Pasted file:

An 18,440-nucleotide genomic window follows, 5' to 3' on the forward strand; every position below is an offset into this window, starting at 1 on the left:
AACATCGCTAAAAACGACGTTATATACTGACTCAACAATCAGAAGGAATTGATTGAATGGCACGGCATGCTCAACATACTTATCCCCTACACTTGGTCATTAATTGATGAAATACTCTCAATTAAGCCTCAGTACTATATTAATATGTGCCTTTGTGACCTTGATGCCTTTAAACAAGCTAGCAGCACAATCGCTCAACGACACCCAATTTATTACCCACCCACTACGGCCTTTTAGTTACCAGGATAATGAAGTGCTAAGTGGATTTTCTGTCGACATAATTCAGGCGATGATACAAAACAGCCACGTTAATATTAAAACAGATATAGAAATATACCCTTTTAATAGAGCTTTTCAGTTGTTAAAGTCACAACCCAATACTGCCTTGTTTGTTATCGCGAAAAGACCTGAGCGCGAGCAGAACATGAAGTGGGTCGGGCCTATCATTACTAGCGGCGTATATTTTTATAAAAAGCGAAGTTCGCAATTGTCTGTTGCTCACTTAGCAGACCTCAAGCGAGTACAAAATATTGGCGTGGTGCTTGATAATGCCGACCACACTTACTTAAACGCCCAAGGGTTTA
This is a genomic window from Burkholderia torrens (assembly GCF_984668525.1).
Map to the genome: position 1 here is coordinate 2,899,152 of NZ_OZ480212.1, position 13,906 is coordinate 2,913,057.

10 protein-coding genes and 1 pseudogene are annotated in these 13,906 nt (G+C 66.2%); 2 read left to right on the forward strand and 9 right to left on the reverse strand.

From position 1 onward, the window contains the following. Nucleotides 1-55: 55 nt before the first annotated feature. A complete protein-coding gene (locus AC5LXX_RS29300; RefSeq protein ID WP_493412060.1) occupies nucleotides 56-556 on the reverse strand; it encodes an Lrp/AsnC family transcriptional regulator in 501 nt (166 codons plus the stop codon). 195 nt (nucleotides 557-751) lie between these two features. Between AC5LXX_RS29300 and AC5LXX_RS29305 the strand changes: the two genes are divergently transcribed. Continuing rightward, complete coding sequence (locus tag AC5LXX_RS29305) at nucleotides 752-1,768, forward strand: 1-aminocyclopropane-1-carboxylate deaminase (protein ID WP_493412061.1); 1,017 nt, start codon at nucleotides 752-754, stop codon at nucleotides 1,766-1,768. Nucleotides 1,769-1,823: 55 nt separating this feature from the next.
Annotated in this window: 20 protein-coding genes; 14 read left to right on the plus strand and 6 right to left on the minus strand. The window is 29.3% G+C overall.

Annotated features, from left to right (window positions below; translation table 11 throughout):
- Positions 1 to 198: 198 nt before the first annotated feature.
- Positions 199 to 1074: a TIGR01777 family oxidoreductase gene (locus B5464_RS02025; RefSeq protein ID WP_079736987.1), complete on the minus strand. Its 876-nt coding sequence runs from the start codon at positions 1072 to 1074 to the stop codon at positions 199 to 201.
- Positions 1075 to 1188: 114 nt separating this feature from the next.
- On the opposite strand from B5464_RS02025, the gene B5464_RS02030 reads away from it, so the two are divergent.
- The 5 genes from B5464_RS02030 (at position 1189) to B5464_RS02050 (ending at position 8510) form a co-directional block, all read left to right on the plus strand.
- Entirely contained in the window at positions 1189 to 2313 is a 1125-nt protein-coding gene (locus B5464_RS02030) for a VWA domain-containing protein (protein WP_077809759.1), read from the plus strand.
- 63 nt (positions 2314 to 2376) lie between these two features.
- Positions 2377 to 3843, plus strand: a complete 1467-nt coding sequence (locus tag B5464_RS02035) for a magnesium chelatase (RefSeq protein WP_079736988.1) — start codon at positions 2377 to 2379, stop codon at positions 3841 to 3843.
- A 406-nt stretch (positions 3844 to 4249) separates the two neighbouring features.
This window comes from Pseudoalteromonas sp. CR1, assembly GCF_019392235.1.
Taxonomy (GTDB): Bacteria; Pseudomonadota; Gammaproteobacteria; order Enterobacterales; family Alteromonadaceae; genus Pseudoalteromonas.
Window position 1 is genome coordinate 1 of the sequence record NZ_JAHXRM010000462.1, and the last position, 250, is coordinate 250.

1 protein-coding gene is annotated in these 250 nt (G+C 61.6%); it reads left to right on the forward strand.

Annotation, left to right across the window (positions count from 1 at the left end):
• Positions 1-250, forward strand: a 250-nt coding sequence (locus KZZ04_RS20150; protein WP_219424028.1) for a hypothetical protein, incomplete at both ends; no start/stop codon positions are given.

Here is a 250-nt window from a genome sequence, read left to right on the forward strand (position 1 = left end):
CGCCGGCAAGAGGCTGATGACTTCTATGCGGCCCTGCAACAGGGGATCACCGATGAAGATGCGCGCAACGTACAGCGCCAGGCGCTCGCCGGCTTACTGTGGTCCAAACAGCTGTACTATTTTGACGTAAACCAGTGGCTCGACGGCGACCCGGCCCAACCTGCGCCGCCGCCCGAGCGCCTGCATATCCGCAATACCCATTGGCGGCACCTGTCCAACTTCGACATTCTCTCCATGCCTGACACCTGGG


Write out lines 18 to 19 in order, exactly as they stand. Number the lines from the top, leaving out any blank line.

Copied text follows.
This window comes from Pseudoalteromonas sp. CR1, assembly GCF_019392235.1.
Taxonomy (GTDB): Bacteria; Pseudomonadota; Gammaproteobacteria; order Enterobacterales; family Alteromonadaceae; genus Pseudoalteromonas.